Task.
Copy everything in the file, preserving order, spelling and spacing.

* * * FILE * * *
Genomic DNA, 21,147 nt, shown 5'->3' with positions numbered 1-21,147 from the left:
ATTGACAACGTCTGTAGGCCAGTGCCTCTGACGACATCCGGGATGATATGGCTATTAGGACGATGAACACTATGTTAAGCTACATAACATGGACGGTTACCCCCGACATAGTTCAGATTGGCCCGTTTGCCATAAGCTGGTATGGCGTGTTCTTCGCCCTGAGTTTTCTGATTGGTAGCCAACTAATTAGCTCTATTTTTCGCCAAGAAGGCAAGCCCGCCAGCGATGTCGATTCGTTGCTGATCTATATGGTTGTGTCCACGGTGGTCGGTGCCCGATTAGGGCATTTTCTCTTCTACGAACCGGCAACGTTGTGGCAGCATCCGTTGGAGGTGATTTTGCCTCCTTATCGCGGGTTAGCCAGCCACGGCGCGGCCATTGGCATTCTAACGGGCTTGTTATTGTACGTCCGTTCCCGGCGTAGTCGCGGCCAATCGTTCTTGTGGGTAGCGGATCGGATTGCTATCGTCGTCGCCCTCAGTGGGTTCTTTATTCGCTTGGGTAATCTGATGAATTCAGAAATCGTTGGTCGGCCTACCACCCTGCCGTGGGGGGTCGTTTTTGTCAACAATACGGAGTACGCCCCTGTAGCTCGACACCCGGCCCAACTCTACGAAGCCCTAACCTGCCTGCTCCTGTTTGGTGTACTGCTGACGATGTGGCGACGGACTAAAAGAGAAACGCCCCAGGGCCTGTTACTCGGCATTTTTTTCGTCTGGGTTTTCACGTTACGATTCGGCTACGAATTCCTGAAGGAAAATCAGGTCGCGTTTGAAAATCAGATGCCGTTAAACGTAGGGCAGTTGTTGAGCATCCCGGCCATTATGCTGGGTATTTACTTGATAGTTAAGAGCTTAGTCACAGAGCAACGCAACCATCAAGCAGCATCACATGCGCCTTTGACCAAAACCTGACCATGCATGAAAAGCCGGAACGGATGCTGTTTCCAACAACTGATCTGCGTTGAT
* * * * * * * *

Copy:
Genomic DNA, 21,147 nt, shown 5'->3' with positions numbered 1-21,147 from the left:
ATTGACAACGTCTGTAGGCCAGTGCCTCTGACGACATCCGGGATGATATGGCTATTAGGACGATGAACACTATGTTAAGCTACATAACATGGACGGTTACCCCCGACATAGTTCAGATTGGCCCGTTTGCCATAAGCTGGTATGGCGTGTTCTTCGCCCTGAGTTTTCTGATTGGTAGCCAACTAATTAGCTCTATTTTTCGCCAAGAAGGCAAGCCCGCCAGCGATGTCGATTCGTTGCTGATCTATATGGTTGTGTCCACGGTGGTCGGTGCCCGATTAGGGCATTTTCTCTTCTACGAACCGGCAACGTTGTGGCAGCATCCGTTGGAGGTGATTTTGCCTCCTTATCGCGGGTTAGCCAGCCACGGCGCGGCCATTGGCATTCTAACGGGCTTGTTATTGTACGTCCGTTCCCGGCGTAGTCGCGGCCAATCGTTCTTGTGGGTAGCGGATCGGATTGCTATCGTCGTCGCCCTCAGTGGGTTCTTTATTCGCTTGGGTAATCTGATGAATTCAGAAATCGTTGGTCGGCCTACCACCCTGCCGTGGGGGGTCGTTTTTGTCAACAATACGGAGTACGCCCCTGTAGCTCGACACCCGGCCCAACTCTACGAAGCCCTAACCTGCCTGCTCCTGTTTGGTGTACTGCTGACGATGTGGCGACGGACTAAAAGAGAAACGCCCCAGGGCCTGTTACTCGGCATTTTTTTCGTCTGGGTTTTCACGTTACGATTCGGCTACGAATTCCTGAAGGAAAATCAGGTCGCGTTTGAAAATCAGATGCCGTTAAACGTAGGGCAGTTGTTGAGCATCCCGGCCATTATGCTGGGTATTTACTTGATAGTTAAGAGCTTAGTCACAGAGCAACGCAACCATCAAGCAGCATCACATGCGCCTTTGACCAAAACCTGACCATGCATGAAAAGCCGGAACGGATGCTGTTTCCAACAACTGATCTGCGTTGAT